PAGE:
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I'm trying to obtain these two Fourier transforms. First of all, I'm using the following definition of Fourier transform:

$$\cal{F}(f)(y)=\int_{-\infty}^{\infty}f(x)e^{-ixy}\;dx$$


What I have so far is this:

To calculate Heavyside's Fourier transform, I am using that I know the Fourier transform of the sign function: $\displaystyle\cal{F}(sign)=\frac{2}{iy}$. So , as we can write The Heavyside function $H$ as $\displaystyle H(x)=\frac{sign(x)+1}{2}$, and using that $\cal{F}(1)=2\pi\delta$, i get:

$$\cal{F}(H)(y)=\frac{1}{iy}+\pi\delta$$

To get the Fourier transform of the absolute value function, I'm trying to use that fact that we can write it in terms of the Heavyside, like this: $|t|=tH(t)-tH(-t)$.

Now, I use the relation $D(\cal{F}(f))=\cal{F}(-itf)$, which lets me write $\cal{F}(tH(t))=\frac{1}{-i}D(\cal{F}(H))=\frac{1}{-i}D(\frac{1}{iy}+\pi\delta)$.

Taking into account that the derivative of the Dirac's delta is $D(\delta)(\varphi)=-\varphi'(0)$, I have:

$$\cal{F}(tH(t))(\varphi)=(-\frac{1}{y^2}-i\pi\varphi'(0))$$

Now, using the fact that $\cal{F}(f)(ay)=|a|^{-1}\cal{F}(f)(a^{-1}y)$:

$$\cal{F}(-tH(-t))(\varphi)=(-\frac{1}{(-y)^2}-i\pi\varphi'(0))=(-\frac{1}{y^2}-i\pi\varphi'(0))$$

And combining these results I think we can say this:

$$\cal{F}(|t|)(\varphi)=\cal{F}(tH(t))(\varphi)+\cal{F}(-tH(-t))(\varphi)=-2(\frac{1}{y^2}+i\pi\varphi'(0))$$


I'm not sure if my reasonings are correct. Thanks a lot in advance for any help!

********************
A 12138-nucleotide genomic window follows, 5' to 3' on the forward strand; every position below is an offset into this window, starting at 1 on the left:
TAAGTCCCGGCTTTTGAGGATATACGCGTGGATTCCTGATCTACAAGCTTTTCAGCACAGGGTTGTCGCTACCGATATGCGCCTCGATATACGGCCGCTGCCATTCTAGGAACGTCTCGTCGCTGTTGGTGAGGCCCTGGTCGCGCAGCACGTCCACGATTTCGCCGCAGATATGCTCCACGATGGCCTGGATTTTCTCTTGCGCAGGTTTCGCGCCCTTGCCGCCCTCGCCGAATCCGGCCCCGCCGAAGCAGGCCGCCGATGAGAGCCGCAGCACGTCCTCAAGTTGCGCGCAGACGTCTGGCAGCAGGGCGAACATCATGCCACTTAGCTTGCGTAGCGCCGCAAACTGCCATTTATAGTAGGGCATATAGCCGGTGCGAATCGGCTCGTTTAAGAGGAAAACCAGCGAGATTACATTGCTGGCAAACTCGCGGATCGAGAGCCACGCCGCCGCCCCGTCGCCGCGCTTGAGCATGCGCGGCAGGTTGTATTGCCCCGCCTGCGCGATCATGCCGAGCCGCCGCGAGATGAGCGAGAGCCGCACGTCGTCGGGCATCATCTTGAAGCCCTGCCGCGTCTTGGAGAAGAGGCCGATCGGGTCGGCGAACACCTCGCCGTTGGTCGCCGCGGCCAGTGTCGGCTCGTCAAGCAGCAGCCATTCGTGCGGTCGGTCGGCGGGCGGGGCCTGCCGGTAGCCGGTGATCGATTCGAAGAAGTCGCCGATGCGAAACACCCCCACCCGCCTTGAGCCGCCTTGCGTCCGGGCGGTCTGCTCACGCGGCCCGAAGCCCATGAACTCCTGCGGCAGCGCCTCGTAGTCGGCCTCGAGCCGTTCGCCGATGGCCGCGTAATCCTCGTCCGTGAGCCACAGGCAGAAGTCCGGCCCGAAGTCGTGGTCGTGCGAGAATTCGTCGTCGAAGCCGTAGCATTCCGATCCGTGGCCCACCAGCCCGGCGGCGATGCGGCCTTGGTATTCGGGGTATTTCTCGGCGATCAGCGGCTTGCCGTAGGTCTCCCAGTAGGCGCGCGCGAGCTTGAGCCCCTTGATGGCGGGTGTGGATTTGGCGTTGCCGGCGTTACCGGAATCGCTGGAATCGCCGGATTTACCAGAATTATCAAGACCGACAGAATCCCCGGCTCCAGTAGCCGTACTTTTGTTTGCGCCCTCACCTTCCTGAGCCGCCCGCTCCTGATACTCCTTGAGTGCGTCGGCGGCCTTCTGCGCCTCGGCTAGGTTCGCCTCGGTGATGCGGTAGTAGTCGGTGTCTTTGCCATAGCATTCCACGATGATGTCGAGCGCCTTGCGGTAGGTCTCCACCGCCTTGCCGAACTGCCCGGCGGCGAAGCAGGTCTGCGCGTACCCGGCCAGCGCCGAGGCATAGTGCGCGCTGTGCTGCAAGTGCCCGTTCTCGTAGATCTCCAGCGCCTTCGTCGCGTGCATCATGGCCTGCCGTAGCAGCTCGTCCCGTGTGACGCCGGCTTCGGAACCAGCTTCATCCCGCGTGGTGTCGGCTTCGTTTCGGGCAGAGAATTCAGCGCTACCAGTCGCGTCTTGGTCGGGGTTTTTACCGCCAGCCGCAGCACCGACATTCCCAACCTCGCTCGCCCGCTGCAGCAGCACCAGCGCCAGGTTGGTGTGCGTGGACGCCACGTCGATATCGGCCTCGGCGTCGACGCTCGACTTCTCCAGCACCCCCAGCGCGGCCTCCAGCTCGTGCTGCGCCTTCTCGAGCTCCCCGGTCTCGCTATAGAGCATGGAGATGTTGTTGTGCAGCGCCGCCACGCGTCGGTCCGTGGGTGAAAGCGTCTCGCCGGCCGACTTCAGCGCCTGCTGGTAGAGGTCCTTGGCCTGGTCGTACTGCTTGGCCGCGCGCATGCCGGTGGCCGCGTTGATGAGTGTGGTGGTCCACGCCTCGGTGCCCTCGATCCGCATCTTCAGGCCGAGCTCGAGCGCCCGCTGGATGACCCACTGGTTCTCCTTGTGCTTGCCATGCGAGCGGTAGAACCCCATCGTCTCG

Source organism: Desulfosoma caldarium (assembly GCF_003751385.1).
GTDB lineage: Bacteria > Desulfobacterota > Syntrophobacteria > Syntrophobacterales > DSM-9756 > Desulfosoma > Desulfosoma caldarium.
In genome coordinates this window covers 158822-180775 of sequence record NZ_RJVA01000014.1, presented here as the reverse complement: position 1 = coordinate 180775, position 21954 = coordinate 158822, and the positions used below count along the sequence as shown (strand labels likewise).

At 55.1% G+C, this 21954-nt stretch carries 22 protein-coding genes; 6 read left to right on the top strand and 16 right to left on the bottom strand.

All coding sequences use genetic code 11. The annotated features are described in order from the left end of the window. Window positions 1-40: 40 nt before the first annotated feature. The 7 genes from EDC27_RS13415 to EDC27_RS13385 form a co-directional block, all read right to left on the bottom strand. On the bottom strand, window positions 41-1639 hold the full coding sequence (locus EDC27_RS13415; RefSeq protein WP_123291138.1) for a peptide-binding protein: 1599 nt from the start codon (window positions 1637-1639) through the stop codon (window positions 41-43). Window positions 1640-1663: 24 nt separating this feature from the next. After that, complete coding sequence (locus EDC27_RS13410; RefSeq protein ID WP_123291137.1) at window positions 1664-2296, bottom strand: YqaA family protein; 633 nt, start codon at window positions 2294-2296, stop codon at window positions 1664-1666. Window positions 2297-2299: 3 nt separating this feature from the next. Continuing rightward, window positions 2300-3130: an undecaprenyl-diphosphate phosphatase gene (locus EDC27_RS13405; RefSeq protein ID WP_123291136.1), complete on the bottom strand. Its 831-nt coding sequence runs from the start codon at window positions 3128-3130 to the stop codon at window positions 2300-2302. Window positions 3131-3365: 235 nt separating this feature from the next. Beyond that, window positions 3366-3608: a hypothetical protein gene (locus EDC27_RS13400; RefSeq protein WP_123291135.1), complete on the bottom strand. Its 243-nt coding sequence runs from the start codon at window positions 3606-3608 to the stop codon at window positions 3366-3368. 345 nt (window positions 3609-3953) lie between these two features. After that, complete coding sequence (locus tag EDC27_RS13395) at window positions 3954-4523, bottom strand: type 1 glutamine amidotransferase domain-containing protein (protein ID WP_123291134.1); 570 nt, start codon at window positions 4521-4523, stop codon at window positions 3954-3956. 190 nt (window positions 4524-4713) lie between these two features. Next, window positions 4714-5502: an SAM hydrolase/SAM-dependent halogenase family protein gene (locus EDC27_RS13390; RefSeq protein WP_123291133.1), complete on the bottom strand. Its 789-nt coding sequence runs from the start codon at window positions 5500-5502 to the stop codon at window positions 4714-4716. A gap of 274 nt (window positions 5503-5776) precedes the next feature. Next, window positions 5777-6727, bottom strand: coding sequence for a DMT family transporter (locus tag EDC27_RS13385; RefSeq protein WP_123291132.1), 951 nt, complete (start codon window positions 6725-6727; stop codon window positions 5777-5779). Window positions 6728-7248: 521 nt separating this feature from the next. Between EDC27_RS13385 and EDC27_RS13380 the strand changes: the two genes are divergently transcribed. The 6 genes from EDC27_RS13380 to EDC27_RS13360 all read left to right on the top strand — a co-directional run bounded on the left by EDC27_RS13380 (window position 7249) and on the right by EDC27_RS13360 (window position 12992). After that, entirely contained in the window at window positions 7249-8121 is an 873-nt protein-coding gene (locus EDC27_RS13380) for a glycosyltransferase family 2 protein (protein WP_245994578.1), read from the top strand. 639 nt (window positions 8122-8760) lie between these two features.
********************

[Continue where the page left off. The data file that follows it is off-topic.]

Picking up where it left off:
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I realized that the last part, where I try to compute $\cal{F}(-tH(-t))(\varphi)$ is wrong. In essence, I would need some formula to compute the Fourier transform of the 'check' of a function (changing the sign of the variable). Any ideas? –  Mark_Hoffman Jan 23 at 19:45
    
Strangely enough, Mathematica insists that the coefficient at $\delta'$ is zero. –  TZakrevskiy Jan 26 at 14:30

1 Answer 1

I suggest to write $$|x|=-x+2xH(x).$$

$$\mathcal F[x] = \delta_0'$$ up to a multiplicative constant that depends on the notation convention for Fourier Transform.

Then again, to find $\mathcal F[xH(x)]$ one can use that fact that $(xH(x))'= H(X)$ and that $\mathcal F[H(x)](\xi)=vp(1/\xi) $ (again, up to another multiplicative constant). Now we need to divide it by $\xi$, which will give us $vp(1/\xi^2)$ and a term $C\delta_0$ with unknown $C$. However, the inverse Fourier transform would translate as $\delta'\to$ x, $\delta\to$ 1, and $vp(1/\xi^2)\to$ the discontinuity of derivative in zero, so I think it's possibble to show that $C=0.$

If you need help with formalising this approach, ask in comments.

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